Lee County officials in southwest Florida are implementing a mandatory evacuation order for residents living in zone A and parts of the county’s zone B, officials said Tuesday.
“This morning’s evacuation was a mandatory evacuation order, and the more imperative that is, the better,” Lee County Administrator Roger Desjarlais said at a news conference Tuesday. “We’re not going door-to-door to force people to leave, but we are emphasizing the importance of people staying out of harm’s way.”
Zone A is often surrounded by low-lying areas that tend to flood, Desjarlais said. People living in mobile and manufacturing homes are also encouraged to leave, he added.
Government offices are closed on Tuesday and will not reopen until Thursday. based on county website. All toll collection points in Lee County are suspended “until further notice,” the county added.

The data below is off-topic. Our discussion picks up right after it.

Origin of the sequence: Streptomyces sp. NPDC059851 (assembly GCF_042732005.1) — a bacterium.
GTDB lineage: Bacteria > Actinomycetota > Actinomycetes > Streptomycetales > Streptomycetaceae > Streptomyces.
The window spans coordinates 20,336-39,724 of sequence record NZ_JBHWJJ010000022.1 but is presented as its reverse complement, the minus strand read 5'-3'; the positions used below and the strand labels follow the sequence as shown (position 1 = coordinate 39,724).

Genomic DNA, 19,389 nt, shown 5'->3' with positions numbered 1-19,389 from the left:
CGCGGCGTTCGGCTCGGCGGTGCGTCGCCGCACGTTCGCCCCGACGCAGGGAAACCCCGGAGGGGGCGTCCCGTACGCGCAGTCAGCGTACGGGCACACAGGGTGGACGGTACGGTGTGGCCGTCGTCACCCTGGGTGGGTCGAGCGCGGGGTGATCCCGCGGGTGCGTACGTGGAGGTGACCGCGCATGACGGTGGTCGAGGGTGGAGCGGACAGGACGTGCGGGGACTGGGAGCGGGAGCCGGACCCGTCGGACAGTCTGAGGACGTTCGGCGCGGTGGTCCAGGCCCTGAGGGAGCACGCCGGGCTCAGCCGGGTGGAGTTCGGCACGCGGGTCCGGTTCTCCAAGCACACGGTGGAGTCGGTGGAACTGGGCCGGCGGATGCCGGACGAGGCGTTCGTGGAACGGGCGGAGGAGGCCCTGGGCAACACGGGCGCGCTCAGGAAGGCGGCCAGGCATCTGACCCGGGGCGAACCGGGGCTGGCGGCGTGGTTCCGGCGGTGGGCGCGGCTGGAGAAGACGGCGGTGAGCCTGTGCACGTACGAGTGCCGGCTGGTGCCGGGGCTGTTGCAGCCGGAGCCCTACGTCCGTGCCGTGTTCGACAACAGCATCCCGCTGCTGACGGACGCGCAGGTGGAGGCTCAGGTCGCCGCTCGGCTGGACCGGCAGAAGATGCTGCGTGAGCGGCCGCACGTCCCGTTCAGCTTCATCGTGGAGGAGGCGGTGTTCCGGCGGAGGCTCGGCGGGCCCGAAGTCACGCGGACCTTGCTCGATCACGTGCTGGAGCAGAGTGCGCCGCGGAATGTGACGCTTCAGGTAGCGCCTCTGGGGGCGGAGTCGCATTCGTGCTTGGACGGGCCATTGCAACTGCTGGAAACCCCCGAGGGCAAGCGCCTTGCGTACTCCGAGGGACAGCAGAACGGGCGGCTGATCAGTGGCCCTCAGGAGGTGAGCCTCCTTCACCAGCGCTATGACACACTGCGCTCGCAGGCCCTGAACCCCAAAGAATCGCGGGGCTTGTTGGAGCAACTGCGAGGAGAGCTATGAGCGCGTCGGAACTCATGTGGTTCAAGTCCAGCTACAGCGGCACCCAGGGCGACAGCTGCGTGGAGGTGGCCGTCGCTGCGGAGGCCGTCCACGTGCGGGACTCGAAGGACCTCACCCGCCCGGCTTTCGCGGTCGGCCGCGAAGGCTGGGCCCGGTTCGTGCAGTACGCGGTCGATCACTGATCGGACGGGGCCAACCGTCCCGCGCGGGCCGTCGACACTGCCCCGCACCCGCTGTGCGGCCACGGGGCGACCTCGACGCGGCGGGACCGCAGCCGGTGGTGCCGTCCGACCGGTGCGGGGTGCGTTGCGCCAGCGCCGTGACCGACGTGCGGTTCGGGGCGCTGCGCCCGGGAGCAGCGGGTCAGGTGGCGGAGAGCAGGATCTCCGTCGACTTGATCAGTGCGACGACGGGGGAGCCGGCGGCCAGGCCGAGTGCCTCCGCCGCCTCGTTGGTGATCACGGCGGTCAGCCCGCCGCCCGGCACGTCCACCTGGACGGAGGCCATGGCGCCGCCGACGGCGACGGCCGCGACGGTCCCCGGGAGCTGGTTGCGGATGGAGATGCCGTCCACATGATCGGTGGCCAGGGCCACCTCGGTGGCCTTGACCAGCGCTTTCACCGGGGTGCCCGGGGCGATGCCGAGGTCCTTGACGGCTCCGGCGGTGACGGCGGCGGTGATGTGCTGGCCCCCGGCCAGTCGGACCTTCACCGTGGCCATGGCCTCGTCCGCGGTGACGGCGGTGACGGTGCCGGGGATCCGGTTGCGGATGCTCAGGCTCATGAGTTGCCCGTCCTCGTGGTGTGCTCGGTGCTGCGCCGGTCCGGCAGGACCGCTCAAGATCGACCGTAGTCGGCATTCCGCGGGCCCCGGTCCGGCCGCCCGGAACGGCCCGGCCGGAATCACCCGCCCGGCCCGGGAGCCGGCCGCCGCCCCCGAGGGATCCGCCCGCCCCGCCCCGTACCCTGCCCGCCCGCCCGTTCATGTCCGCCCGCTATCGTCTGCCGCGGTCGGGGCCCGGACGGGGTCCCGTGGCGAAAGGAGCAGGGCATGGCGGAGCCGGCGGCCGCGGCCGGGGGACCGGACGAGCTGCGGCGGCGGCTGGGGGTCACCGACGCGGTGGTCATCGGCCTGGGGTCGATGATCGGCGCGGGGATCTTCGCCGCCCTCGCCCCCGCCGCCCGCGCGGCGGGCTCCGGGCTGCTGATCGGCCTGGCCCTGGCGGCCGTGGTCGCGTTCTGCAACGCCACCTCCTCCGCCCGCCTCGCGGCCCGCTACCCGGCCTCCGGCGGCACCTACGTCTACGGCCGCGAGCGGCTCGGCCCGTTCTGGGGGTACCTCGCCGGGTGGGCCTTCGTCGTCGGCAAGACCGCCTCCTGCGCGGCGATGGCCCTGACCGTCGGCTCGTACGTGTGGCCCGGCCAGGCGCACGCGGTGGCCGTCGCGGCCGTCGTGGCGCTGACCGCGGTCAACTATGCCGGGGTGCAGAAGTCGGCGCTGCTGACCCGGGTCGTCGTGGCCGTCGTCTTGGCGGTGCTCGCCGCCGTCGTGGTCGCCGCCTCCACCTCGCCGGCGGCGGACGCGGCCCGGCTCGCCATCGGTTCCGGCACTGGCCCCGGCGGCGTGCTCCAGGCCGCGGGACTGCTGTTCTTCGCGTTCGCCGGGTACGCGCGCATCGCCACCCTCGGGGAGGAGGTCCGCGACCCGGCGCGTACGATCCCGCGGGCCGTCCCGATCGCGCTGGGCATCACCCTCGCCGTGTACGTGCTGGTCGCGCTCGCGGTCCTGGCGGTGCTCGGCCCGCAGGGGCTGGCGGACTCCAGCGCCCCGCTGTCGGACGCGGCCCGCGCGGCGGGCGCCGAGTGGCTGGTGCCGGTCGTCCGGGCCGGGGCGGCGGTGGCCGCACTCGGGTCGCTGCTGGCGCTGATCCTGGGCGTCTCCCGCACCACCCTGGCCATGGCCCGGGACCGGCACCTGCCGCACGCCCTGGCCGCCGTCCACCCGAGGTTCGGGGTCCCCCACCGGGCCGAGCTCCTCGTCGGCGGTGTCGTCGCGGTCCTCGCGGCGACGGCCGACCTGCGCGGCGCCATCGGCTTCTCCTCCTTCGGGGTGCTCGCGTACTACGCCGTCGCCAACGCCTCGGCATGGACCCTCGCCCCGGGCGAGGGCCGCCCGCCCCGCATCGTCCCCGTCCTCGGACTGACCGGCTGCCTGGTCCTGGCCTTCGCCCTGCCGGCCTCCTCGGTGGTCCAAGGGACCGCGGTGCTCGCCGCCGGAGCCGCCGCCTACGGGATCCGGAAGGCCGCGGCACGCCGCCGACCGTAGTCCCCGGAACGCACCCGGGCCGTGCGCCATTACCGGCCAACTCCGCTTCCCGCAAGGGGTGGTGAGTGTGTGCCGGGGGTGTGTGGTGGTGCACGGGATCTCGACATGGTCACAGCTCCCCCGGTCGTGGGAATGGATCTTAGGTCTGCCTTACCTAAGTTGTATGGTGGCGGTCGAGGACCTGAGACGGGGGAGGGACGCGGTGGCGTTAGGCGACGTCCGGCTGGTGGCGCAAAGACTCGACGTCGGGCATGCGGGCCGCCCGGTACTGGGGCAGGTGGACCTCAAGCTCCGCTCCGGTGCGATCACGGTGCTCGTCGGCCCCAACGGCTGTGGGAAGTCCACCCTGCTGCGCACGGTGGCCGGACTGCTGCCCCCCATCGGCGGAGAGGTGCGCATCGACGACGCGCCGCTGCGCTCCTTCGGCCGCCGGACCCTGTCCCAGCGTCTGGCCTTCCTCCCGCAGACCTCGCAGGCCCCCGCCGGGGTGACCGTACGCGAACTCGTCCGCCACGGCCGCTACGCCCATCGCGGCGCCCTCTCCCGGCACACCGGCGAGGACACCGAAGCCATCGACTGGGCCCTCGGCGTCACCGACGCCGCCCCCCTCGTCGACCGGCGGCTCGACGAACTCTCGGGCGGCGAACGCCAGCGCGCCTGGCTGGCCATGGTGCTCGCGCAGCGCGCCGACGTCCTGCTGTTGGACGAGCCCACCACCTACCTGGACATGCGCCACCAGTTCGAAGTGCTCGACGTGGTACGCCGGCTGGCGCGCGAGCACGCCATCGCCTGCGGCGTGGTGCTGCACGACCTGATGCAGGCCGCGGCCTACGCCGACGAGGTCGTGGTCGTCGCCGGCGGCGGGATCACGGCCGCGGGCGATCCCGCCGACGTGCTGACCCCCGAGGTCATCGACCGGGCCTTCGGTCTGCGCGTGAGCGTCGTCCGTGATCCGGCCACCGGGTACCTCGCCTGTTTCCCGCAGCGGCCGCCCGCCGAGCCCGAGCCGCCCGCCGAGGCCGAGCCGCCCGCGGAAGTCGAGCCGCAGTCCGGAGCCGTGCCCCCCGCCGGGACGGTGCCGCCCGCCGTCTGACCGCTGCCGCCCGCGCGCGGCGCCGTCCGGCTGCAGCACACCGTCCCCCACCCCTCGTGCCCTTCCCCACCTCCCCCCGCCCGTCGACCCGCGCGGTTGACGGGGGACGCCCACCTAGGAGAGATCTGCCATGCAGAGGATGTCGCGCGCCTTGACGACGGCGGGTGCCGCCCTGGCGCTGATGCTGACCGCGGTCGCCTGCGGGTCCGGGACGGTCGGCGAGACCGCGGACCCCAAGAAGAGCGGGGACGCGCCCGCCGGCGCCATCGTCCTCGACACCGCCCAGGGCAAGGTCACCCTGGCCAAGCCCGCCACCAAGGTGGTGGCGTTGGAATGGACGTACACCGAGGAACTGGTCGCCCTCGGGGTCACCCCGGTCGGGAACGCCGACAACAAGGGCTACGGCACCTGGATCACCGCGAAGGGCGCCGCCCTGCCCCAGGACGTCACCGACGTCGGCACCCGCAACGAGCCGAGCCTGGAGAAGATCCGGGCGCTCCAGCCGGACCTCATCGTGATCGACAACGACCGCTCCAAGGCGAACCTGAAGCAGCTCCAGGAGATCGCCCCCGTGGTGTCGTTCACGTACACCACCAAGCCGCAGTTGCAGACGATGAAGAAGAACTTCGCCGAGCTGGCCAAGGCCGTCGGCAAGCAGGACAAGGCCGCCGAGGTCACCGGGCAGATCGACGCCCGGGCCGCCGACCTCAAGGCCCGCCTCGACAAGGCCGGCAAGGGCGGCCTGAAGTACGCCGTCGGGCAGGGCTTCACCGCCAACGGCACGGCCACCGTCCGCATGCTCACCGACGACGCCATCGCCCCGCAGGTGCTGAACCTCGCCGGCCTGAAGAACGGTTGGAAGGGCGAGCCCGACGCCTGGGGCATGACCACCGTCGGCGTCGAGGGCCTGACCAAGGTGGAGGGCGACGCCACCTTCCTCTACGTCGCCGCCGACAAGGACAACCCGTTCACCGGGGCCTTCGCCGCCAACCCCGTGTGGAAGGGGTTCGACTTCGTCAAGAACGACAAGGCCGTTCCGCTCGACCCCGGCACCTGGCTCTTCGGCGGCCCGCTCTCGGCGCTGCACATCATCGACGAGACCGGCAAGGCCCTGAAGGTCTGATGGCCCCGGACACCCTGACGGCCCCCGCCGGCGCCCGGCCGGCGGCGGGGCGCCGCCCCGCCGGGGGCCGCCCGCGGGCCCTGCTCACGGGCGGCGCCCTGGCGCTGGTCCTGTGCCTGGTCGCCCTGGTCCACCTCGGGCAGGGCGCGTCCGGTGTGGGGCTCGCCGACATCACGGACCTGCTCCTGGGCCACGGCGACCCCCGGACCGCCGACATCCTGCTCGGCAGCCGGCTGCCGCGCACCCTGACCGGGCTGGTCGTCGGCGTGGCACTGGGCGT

The county school district and its offices, serve almost 100,000 students, currently also closed Tuesday and Wednesday. School officials said they would reevaluate when will reopen at 5 p.m. ET on Wednesday.
There are 10 pet-friendly emergency shelters open across the county at 9 a.m. ET, Desjarlais said. Residents are looking for information about shelter, information about the area, as well as where Ian is, can check county website and Facebook.
County Sheriff Carmine Marceno, also present at the news conference, emphasized the uncertainty of the storm at this time.
“I just wanted to make it clear that we are going to feel this storm – how bad it is is yet to be determined,” said Marceno. “Let’s understand and we emphasize the fact that once a sustained gust of 45 mph, law enforcement, emergency personnel, won’t respond. So God forbid someone doesn’t need 911 and they dial, a law enforcement officer won’t go to respond until it’s safe.”
Lee County is about 132 miles west of West Palm Beach, Florida.